Button on front hard to reach with right side windshield mounting
Remote control ***
Small and light, same controls as camera; has connection and power issues
Camera clearly indicates if power "on"
Same light used for "power" and "record." Light on front
One step power + record *** One Button Mode can be set up. Recording is started with "power" button
Easy to turn off to preserve battery **** Must hold power button for 2 sec to turn off
Setting resolution and FOV easy ** Must dive into complex menus
Easy to mount *** Many options, but multiple fiddly parts often needed
Mountable almost anywhere on car ***** Mount variety plus wireless remote help
Easy to align **** Square chassis and continuous adjustments
Mechanically rigid mount *** Depends somewhat on which system you use
Ample battery life ** Base battery not great, with BacPac requires two chargers, self-drain high
Replaceable batteries *** Yes, but two types needed
Standard USB charging **** Yes, except for remote
Accepts large memory cards ***** Micro SDXC (up to 64 GB)
Controls work consistently and smoothly ***
Logic is good, but two buttons to control complex menu leads to some confusion
Lights and displays easy to read ** Small monochrome display uses icons extensively, manual often needed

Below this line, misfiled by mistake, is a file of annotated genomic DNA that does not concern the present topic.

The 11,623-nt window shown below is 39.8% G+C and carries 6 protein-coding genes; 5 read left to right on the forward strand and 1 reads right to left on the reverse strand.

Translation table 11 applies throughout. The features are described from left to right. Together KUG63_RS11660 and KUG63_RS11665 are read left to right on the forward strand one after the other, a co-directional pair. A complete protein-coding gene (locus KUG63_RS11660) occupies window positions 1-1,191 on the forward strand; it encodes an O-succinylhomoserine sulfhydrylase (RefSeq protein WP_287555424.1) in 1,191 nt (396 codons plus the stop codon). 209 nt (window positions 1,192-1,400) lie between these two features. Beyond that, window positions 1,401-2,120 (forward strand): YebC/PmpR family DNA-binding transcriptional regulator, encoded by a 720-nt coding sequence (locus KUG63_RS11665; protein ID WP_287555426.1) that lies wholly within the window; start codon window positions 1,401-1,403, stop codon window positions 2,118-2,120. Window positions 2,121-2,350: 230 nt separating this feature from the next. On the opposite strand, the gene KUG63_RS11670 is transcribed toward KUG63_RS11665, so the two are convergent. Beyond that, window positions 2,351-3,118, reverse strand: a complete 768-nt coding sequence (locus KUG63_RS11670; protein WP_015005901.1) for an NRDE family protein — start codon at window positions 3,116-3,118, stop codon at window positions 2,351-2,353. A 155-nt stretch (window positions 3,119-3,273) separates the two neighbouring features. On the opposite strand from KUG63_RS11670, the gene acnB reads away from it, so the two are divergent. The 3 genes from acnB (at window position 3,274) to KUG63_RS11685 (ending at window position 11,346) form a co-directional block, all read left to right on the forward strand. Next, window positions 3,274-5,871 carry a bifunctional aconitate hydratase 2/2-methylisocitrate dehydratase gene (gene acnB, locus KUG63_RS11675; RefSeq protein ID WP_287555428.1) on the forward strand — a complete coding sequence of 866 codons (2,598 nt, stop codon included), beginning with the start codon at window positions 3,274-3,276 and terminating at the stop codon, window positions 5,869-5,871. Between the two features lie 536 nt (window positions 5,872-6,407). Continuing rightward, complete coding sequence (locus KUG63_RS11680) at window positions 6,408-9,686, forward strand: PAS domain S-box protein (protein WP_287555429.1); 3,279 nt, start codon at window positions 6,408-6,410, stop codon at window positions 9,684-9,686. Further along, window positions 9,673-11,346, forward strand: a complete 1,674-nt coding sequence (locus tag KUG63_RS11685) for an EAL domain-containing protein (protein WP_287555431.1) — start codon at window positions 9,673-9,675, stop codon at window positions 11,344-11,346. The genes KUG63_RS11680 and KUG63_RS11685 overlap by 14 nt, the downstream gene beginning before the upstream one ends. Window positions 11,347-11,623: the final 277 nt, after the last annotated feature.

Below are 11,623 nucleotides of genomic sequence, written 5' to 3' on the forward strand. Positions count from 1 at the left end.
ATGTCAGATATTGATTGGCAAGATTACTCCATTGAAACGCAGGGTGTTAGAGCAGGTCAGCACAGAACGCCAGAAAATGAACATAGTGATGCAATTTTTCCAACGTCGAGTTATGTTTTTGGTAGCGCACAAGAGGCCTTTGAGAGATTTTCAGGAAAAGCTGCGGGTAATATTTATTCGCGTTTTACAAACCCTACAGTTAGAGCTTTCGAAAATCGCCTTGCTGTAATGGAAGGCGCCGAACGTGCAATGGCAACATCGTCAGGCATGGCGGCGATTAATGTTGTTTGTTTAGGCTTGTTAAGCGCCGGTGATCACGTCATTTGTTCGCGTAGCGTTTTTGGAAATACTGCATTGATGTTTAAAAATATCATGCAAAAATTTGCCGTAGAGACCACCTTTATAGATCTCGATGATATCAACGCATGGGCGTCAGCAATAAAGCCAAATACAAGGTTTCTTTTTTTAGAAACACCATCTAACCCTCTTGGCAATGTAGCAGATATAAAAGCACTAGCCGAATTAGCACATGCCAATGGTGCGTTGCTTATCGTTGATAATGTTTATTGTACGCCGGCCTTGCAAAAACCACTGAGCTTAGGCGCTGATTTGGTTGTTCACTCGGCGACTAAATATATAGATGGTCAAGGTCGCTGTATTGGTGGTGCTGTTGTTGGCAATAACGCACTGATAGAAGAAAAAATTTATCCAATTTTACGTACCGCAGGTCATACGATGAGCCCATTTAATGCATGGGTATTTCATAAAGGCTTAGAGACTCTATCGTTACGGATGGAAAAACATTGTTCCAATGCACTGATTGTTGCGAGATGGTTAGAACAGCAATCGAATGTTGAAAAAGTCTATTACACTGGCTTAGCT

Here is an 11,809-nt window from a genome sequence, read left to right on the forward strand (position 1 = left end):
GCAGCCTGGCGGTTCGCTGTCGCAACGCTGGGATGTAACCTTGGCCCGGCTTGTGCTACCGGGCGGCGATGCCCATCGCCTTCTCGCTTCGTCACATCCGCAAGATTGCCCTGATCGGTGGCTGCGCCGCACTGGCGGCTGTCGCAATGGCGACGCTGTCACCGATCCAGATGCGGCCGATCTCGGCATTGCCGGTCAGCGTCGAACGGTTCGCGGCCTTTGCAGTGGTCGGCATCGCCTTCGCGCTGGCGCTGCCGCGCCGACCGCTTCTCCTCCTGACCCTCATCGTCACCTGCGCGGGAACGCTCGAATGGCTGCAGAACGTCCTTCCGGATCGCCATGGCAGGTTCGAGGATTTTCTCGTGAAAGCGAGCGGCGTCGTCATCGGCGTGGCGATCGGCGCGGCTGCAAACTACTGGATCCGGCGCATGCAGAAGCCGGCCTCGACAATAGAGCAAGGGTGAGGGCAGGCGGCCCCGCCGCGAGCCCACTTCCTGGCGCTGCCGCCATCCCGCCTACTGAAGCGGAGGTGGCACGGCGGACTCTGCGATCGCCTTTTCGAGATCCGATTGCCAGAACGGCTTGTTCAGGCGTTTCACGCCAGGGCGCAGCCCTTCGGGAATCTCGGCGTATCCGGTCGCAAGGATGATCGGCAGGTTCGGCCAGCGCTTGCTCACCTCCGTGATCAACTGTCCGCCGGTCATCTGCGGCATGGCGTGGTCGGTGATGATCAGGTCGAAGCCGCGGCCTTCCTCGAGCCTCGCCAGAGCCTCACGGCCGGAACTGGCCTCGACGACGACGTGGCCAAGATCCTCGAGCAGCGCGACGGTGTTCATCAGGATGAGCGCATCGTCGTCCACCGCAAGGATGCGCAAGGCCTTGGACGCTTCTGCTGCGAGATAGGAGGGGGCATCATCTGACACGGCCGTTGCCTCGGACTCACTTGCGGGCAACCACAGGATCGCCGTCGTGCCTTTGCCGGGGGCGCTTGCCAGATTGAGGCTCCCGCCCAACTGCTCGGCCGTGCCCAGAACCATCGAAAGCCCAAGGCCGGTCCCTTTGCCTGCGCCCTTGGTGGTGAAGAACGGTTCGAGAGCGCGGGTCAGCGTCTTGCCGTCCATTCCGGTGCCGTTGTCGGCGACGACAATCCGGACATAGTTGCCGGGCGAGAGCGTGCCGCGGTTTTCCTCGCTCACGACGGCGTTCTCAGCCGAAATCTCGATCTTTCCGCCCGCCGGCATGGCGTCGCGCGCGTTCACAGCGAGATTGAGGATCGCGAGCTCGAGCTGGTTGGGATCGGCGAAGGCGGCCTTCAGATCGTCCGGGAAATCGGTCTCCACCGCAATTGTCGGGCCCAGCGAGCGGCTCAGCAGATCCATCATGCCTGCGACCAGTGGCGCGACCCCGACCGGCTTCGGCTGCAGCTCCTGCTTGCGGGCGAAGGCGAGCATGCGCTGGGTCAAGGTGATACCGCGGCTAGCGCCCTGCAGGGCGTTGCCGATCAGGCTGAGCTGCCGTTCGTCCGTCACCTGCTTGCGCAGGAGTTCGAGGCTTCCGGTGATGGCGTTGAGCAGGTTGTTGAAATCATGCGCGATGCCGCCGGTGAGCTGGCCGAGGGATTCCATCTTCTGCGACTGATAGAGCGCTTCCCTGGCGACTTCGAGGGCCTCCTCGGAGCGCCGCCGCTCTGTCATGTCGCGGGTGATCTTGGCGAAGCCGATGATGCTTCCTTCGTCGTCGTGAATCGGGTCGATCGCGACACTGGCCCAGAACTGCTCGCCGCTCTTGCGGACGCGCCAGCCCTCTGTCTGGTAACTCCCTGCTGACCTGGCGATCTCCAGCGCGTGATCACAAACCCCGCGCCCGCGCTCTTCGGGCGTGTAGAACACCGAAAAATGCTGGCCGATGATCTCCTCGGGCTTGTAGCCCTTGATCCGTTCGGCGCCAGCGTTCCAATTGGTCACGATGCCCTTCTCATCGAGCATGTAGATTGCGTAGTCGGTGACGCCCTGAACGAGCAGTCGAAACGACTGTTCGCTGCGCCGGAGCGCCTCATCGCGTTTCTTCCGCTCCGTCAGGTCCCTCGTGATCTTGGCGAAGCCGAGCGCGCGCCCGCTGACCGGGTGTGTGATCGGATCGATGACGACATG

Overall *** You pay a price when mixing flexibility and a decade-old interface
In words, we would say that the Hero3 Black feels like a product whose basic interface was designed 10 years ago (pre-iPhone). Then GoPro got feedback from a variety of users and added flexibility to do various things these users wanted. That seems reasonable, but the result for racers is a complex camera with a primitive interface that is harder than it should be to use. That difficulty in use leads to missed, incomplete, sub-optimal recordings. Couple that with a racing environment where the user is restricted in some ways, and you have a product that doesn’t suit the need very well. That’s all moot, though, if no one has designed something better. Fortunately, many have tried, and some have succeeded. We’ll cover that in future installments.
Price and specifications
Camera: GoPro Hero3 Black Edition
Price: $399 (includes waterproof housing, remote, stick-on mounts, charging cables)
Battery BacPac: $49.99
RAM suction cup mount: $36.45
Key resolutions: 1080p at 60, 30 and 24 fps, 720p at 60 fps; many other modes (4K, 1440p, 120 fps)
Field of View: Ultra Wide (170 degree), Medium (127 degree), Narrow (90 degree) in 1080p and 720p
Memory card: micro SDXC (up to 64 Gb)
+ Race Video Camera Review Roundup